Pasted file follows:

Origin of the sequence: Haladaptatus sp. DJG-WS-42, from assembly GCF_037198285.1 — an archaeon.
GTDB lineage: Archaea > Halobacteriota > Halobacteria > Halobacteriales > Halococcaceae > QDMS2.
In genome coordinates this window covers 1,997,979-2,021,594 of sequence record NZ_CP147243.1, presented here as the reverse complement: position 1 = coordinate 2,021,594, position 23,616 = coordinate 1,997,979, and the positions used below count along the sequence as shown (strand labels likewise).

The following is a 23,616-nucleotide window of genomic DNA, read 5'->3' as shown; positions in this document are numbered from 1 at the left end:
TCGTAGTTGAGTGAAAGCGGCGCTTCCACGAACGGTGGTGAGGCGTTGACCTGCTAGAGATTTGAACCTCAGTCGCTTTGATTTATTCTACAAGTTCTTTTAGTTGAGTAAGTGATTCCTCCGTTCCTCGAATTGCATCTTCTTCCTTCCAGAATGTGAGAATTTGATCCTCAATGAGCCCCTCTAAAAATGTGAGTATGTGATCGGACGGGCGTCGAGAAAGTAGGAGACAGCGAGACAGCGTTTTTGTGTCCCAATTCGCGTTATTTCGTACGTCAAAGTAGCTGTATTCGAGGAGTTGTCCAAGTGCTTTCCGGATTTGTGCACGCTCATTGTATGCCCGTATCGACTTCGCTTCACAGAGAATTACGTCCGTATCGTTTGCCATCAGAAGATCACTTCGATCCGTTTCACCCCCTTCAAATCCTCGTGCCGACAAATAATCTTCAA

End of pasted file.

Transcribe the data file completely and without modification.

Origin of the sequence: Haladaptatus sp. DJG-WS-42, from assembly GCF_037198285.1 — an archaeon.
GTDB lineage: Archaea > Halobacteriota > Halobacteria > Halobacteriales > Halococcaceae > QDMS2.
In genome coordinates this window covers 1,997,979-2,021,594 of sequence record NZ_CP147243.1, presented here as the reverse complement: position 1 = coordinate 2,021,594, position 23,616 = coordinate 1,997,979, and the positions used below count along the sequence as shown (strand labels likewise).

The following is a 23,616-nucleotide window of genomic DNA, read 5'->3' as shown; positions in this document are numbered from 1 at the left end:
TCGTAGTTGAGTGAAAGCGGCGCTTCCACGAACGGTGGTGAGGCGTTGACCTGCTAGAGATTTGAACCTCAGTCGCTTTGATTTATTCTACAAGTTCTTTTAGTTGAGTAAGTGATTCCTCCGTTCCTCGAATTGCATCTTCTTCCTTCCAGAATGTGAGAATTTGATCCTCAATGAGCCCCTCTAAAAATGTGAGTATGTGATCGGACGGGCGTCGAGAAAGTAGGAGACAGCGAGACAGCGTTTTTGTGTCCCAATTCGCGTTATTTCGTACGTCAAAGTAGCTGTATTCGAGGAGTTGTCCAAGTGCTTTCCGGATTTGTGCACGCTCATTGTATGCCCGTATCGACTTCGCTTCACAGAGAATTACGTCCGTATCGTTTGCCATCAGAAGATCACTTCGATCCGTTTCACCCCCTTCAAATCCTCGTGCCGACAAATAATCTTCAA